National Day of Action
Student debt is not just a student problem
“Student debt is not just a student problem” was the message behind The Canadian Federation of Students’ (CFS) latest National Day of Action (NDA) that took place across the country on Wednesday February 1, 2012.
“We believe that interest and need, not merit and ability to pay, must be the defining factors in determining access to higher education,” said Marakary Bayo, Manitoba Chairperson of the CFS. The CFS is a national organization which has been promoting the rights of Canadian students for more than 30 years.
Manitoba’s arm of the CFS has been active for 20 years, and includes student groups from post secondary institutions such as The University of Winnipeg, The University of Manitoba, Université de Saint-Boniface, and Brandon University.
Students from these schools marched to the Manitoba Legislature to demand answers from politicians on what they plan to do about student debt. – a growing problem across the country.
In September 2010, the national total of outstanding student debt surpassed the $15 billion ceiling placed by the Canada Student Financial Assistance Act. But instead of taking action, Ottawa changed the definition of “student loan” to exclude $1.5 billion in student debt. Even with this change, the ceiling is expected to be surpassed again, in 2013.
“Student debt affects students but it also infiltrates the lives of those around them,” said Lauren Bosc, president of The University of Winnipeg Student Association (UWSA). “Their children will be affected – it’s a cross generational issue.”
In a Statistics Canada study published in January 2010, it’s reported the percentage of students with at least $25,000 of loan debt increased from 17% to 27% between 1995 – 2005. In the same decade, the average amount of student debt on graduation also increased – from $15,200 to $18,800.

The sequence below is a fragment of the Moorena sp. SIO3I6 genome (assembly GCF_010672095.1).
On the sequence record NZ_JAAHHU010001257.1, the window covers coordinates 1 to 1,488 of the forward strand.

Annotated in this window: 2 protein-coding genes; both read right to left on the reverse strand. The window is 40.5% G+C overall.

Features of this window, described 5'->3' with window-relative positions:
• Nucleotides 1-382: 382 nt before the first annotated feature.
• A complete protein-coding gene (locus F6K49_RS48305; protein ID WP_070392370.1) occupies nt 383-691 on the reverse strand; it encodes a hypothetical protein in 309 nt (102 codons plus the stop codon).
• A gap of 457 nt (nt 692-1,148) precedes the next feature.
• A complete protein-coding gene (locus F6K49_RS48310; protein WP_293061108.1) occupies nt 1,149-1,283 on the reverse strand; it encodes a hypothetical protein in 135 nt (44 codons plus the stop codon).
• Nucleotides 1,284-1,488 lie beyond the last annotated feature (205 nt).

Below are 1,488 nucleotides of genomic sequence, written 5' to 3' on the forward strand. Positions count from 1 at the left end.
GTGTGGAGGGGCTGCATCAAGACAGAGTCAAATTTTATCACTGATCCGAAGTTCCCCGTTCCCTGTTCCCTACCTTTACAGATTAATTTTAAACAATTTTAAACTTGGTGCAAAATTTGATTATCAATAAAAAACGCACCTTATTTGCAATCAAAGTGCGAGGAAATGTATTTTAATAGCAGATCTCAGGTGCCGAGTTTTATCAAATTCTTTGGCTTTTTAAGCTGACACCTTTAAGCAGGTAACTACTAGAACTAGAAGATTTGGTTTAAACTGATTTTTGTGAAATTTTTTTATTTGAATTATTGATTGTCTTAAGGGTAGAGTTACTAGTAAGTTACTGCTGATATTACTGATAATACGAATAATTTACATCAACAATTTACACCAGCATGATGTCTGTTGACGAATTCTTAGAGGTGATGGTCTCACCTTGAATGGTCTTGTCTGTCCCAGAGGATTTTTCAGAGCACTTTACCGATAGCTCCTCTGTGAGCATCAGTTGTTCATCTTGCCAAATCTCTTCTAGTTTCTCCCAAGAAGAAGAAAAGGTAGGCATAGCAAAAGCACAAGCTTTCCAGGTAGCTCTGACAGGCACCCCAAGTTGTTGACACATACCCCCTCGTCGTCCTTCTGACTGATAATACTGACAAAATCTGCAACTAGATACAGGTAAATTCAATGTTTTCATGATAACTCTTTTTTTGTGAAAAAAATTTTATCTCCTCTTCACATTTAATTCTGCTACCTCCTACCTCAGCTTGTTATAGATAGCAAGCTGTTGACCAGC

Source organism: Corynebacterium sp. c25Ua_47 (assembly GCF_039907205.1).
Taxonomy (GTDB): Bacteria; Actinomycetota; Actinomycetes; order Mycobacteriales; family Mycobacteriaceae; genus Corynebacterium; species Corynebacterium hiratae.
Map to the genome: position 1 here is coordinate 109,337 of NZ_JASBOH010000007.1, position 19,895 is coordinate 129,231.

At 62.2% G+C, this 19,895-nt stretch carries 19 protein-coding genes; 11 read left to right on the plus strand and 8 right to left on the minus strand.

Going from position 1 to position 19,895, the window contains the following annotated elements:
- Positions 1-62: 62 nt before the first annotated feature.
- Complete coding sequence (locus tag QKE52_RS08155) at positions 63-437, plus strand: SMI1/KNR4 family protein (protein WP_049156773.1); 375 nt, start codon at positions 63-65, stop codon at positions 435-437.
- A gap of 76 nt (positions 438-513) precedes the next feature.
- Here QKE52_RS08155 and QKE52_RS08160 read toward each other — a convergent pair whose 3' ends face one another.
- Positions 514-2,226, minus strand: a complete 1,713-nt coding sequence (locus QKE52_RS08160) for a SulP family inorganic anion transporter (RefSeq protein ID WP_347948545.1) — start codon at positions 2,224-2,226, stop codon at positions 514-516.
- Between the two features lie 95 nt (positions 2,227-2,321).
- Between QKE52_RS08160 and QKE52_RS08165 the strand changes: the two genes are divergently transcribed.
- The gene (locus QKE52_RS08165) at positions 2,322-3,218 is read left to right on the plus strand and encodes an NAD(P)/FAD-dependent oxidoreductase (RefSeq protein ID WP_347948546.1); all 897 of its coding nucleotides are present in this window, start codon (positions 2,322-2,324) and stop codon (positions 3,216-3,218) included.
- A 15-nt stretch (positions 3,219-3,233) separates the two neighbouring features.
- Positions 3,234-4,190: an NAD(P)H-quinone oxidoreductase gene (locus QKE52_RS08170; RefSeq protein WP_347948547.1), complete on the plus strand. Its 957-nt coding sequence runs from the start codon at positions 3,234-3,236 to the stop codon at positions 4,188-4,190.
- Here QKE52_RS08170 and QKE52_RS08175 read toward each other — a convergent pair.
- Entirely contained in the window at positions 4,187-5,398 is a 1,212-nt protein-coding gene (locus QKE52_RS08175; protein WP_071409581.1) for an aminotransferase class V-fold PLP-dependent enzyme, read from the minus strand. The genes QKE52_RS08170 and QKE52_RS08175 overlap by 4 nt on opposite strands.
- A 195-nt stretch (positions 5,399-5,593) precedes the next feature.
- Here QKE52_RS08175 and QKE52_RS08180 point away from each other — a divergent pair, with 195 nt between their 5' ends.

But the issue isn’t only student debt – it is also the ignorance of alternatives for more access to post-secondary education. The UWSA organized lead-up events to the NDA, one of which was mock funeral for accessible education.
“We wanted it to reflect both the seriousness of talking about these things, but also make it engaging,” said Bosc. The event included a procession throughout the downtown campus and speeches from members of other student groups as a way to “mourn” the death of accessible education.
One institution not involved in the student debt protest is Red River College. In an email, RRCSA president Alex Haas noted that the “RRCSA is not affiliated with CFS in any way, shape or form.”
The CFS does not take on a National Student Day of Action every year; at its semi-annual meetings, members vote on whether to mobilize on an issue.